Australia will inject more humanitarian aid into Myanmar but maintain sanctions until the Southeast Asian nation’s military junta significantly improves how it treats its people, a top official said on Monday.
Australian Foreign Minister Stephen Smith said his country would ramp up aid to impoverished Myanmar over three years from 30 million Australian dollars ($26 million) in the current fiscal year to AU$50 million a year.
But Australia agreed with U.S. Secretary of State Hillary Rodham Clinton that removing international sanctions against Myanmar, which is also known as Burma, would send the regime the “wrong signal,” he said
“Australia has long been appalled both by the Burmese military suppression of the democratic aspirations of the Burmese people and by its disrespect for their human rights,” Mr. Smith told Parliament.
“Until we see significant change from Burma’s authorities, Australia will maintain a policy of targeted financial sanctions,” he added.
He welcomed Myanmar democracy leader Aung San Suu Kyi’s offer in September last year to work with the junta to persuade the international community to lift sanctions.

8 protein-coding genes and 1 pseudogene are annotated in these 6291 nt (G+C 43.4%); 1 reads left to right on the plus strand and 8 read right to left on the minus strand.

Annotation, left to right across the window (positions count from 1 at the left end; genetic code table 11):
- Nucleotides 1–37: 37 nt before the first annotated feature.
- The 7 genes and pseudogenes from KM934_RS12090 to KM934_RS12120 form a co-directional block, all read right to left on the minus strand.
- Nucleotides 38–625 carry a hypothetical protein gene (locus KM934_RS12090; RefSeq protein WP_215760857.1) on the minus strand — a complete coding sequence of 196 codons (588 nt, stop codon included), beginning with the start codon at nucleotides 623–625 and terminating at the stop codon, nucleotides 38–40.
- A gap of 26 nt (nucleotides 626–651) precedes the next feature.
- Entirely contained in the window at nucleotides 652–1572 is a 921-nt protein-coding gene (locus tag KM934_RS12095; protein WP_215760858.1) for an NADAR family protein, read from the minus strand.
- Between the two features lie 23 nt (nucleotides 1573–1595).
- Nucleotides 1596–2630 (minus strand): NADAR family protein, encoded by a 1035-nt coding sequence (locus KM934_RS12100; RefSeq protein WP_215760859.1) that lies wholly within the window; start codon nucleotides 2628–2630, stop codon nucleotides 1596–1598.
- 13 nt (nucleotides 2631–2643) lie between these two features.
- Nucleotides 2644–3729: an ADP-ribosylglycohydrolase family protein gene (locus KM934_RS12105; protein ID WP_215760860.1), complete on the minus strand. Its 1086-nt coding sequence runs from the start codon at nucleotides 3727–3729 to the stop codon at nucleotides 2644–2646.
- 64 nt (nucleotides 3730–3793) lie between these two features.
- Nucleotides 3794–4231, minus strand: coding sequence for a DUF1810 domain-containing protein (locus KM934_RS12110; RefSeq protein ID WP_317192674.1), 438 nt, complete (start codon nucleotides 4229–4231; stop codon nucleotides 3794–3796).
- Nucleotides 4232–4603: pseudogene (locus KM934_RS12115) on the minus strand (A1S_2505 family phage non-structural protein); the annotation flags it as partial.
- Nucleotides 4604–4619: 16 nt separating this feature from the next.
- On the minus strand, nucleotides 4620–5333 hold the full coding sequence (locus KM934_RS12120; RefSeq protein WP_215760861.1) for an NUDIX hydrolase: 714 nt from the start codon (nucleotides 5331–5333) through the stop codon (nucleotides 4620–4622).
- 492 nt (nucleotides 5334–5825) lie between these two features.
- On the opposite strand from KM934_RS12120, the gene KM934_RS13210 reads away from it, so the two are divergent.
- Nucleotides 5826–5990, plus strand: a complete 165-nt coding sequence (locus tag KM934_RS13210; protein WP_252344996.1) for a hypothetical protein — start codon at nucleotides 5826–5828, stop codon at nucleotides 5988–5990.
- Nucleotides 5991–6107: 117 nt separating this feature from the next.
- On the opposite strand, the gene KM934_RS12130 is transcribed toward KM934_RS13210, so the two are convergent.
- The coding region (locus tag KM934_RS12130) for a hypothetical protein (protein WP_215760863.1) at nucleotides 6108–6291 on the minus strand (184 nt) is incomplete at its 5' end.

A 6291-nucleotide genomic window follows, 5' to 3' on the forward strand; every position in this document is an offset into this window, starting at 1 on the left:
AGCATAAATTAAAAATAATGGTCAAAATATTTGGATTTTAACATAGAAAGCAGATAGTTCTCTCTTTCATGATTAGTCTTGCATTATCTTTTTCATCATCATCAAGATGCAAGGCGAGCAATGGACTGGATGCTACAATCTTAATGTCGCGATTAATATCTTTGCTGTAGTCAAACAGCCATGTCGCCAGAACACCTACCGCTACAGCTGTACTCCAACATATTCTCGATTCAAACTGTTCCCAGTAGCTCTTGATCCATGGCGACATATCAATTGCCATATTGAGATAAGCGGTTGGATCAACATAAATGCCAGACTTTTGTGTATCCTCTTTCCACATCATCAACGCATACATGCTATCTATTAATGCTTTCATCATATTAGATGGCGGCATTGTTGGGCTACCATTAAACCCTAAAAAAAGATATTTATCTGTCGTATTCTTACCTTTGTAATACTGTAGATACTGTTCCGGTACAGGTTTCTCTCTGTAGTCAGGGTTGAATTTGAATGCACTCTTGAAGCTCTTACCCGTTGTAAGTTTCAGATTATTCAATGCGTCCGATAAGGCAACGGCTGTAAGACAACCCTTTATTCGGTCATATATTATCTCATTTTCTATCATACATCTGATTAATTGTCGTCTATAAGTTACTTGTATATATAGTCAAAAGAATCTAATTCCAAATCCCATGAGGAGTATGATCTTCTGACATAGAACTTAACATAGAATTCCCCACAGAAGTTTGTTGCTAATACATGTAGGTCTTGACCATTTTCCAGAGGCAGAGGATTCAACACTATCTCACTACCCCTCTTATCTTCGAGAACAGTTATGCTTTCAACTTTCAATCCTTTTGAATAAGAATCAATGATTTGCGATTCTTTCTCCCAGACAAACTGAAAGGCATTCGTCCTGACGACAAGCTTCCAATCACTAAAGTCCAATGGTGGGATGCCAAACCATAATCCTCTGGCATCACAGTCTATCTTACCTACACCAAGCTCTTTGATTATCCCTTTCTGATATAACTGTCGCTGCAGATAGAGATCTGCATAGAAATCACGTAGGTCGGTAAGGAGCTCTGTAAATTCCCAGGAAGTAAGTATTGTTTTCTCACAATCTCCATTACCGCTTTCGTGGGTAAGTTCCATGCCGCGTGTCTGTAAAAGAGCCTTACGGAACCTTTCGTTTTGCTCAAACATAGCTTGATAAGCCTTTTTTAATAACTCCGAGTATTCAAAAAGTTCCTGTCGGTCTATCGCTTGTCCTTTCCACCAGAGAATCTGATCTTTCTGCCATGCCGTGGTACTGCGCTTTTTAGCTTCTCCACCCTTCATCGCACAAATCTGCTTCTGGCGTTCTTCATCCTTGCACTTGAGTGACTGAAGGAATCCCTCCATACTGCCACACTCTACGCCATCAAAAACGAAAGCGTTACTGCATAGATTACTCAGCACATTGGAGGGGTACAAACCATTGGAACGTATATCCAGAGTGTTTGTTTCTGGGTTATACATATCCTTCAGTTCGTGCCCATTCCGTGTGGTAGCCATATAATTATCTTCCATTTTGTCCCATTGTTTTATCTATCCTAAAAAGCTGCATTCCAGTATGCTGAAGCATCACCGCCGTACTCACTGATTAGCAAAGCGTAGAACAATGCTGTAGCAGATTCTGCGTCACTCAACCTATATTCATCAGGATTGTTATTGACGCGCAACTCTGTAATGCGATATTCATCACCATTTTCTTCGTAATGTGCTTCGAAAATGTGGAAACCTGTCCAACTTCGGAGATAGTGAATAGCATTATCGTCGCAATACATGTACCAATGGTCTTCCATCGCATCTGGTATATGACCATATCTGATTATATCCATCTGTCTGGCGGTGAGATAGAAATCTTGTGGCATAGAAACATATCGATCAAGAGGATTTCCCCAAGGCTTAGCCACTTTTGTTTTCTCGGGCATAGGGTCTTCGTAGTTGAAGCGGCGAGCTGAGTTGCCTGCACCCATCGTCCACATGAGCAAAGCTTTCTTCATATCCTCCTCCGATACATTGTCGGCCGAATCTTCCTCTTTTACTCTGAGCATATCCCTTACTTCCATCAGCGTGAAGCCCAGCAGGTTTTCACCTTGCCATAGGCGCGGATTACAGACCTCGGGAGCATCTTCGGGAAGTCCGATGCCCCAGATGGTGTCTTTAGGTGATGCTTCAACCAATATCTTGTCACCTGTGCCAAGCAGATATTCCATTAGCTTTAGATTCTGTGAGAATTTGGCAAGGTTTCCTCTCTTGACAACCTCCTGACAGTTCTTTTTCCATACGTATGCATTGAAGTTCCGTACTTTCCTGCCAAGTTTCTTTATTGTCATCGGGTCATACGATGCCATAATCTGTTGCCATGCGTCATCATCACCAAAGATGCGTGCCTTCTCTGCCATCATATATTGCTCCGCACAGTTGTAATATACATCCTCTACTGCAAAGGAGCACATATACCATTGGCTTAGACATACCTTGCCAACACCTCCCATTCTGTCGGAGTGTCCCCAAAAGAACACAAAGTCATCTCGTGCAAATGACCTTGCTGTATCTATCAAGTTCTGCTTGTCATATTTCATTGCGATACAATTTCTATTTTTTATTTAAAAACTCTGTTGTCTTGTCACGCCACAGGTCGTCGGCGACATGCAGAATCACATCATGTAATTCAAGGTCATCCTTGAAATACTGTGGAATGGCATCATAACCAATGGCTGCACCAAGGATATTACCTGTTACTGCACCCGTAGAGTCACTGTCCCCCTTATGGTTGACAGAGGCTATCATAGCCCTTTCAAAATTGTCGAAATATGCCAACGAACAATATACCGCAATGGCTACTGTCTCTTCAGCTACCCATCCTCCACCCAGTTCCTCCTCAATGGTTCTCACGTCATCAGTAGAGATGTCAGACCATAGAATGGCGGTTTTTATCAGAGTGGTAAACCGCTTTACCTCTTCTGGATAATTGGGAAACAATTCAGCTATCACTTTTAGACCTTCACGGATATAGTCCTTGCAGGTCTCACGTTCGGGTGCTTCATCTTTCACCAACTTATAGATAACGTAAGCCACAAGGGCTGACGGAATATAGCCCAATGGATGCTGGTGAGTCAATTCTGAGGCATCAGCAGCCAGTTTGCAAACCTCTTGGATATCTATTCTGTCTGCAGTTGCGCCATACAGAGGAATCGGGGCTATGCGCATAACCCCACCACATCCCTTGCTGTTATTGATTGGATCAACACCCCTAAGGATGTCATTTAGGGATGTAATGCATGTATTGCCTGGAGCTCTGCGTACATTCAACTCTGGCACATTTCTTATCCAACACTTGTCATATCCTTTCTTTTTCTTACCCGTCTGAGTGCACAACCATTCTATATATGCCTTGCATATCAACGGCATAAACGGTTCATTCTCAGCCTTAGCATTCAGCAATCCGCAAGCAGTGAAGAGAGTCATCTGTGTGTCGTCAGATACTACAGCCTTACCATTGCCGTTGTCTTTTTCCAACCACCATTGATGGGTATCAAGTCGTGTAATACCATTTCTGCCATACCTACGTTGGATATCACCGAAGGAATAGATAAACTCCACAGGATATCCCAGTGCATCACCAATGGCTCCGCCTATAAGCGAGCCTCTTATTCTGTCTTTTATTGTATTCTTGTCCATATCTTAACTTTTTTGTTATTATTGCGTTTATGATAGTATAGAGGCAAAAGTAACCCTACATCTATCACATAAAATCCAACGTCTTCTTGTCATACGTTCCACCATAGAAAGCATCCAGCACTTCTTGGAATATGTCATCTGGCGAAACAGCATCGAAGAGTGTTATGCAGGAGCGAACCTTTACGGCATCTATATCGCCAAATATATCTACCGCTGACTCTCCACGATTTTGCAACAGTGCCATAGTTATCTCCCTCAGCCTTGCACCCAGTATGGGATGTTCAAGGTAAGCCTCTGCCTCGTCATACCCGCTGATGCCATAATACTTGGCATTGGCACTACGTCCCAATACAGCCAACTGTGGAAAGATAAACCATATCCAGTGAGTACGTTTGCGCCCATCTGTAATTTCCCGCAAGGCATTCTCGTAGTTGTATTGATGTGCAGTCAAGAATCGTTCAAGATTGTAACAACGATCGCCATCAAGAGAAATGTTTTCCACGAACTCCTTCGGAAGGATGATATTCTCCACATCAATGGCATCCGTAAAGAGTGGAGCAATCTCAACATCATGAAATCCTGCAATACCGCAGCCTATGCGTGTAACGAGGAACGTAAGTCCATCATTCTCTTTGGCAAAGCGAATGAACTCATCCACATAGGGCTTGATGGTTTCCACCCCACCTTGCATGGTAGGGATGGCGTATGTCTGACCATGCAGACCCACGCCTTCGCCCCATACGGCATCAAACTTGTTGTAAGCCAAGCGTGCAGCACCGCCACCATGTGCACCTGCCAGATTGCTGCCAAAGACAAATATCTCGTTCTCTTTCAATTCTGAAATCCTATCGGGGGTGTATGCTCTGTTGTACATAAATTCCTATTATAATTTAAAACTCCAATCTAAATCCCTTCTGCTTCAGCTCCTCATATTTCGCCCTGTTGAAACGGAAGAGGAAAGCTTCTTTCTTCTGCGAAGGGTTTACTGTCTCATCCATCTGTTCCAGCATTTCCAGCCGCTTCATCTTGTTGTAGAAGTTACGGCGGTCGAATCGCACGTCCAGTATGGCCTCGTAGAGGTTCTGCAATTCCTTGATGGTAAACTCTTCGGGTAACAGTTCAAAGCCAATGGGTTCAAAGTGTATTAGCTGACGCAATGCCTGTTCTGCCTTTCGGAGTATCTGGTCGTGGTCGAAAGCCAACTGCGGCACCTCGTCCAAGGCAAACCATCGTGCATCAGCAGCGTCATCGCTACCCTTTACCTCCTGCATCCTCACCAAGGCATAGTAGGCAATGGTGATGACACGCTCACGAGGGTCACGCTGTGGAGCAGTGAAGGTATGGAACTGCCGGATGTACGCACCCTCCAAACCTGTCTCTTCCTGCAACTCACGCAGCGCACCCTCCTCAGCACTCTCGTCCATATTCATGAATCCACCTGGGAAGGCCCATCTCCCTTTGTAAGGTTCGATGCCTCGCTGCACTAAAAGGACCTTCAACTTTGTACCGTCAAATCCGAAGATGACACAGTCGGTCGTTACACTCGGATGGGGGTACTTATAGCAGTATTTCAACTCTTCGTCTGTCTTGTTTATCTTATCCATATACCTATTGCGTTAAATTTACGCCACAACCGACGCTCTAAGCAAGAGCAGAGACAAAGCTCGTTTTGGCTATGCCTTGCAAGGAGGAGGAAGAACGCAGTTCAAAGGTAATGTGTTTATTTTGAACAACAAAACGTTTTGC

He also called for the regime to release Ms. Suu Kyi and another 2,000 political prisoners so that they could take part in elections promised for this year.
Mr. Smith said donor nations had to start helping Myanmar rebuild its crumbling economic and social infrastructure because some day it will be ruled by a civilian government.
“This is not a reward for Burma’s military, but a recognition of the immense task faced by current and future generations of Burmese,” Mr. Smith said.
“Burma’s capacity cannot be allowed to completely atrophy to the ultimate disadvantage and cost of its people,” he added.
Australia imposed travel sanctions against members of the regime after the bloody suppression of pro-democracy demonstrations in 1988 and banned defence exports to Myanmar after the regime failed to acknowledge the election of Ms. Suu Kyi’s National League for Democracy party at the 1990s elections.
Australia’s financial sanctions followed the military’s violent response to pro-democracy rallies in 2007.